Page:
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CDC HIV/AIDS/Viral Hepatitis/STD/TB Prevention News Update
NEBRASKA: Sessions Aim to Help Middle School Parents Have 'The Talk' about Sex
Harold Reutter
February 27, 2013
The Independent (Grand Island, Nebraska) (02.23.13)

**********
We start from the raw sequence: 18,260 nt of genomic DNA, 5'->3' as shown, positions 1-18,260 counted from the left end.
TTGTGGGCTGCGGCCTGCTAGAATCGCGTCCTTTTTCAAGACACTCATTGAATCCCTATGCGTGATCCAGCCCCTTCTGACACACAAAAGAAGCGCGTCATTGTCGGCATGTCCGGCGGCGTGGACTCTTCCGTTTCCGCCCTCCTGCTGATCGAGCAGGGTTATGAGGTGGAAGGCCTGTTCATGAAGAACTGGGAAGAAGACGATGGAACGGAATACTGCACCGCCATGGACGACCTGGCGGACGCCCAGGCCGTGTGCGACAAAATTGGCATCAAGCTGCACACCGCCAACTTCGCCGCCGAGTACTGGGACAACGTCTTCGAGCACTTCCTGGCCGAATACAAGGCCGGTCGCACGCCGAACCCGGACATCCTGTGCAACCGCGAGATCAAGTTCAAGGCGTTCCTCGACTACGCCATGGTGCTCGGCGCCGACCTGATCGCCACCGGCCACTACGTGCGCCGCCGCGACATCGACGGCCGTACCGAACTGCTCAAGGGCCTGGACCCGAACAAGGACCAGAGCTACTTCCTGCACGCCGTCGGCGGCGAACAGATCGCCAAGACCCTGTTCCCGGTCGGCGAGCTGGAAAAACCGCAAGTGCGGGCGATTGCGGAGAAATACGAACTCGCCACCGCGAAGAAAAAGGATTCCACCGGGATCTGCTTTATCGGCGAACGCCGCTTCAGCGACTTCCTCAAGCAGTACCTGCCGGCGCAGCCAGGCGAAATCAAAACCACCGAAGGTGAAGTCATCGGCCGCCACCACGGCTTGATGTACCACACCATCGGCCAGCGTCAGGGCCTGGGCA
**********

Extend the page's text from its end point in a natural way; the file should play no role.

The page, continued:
Susan Goodman of the Central Health Center and staff members from the Grand Island (Neb.) school district are talking to middle school parents about sex so that the parents can talk about sex with their children. The school staff has already held morning and afternoon sessions with parents from Walnut and Barr Middle Schools. On February 27, they are meeting with Westridge Middle School parents. Associate Superintendent Robin Dexter said, “We wanted to have morning and afternoon sessions to make it possible for all parents to attend.” Grand Island Public School (GIPS) officials believe parents should be responsible for transmitting their own values and beliefs to their children; thus, it will be up to parents whether to talk about contraceptives with their children. The district adopted its current sex education curriculum—called WAIT, which stands for “Why Am I Tempted?”—for the 1998–1999 school year as part of a multi-year federal grant to see if the abstinence-only curriculum was effective in preventing teen pregnancies. At the time, Hall County had a higher-than-average rate of STDs and unwed teen mothers, which is still true today. According to a Robert Woods Johnson report, Hall County’s birth rate for teens ages 15 to 19 was 67 per 1,000 girls in 2012, in comparison to a statewide rate of 36 births per 1,000 girls ages 15 to 19 for Nebraska. Dexter explained that the GIPS district received the federal grant and adopted the WAIT curriculum before she began working for the school district. Even though the federal grant has ended, GIPS still uses the WAIT curriculum, said Dexter, adding that it appears to be the best available abstinence-only curriculum. Despite the abstinence-only curriculum, some GIPS students are choosing to be sexually active. “Last spring, we had 79 students who were either pregnant or who had given birth,” Dexter said. She estimated the district also might average one or two middle school pregnancies per year. Dexter emphasized that the school district’s sex education program is designed to be age appropriate.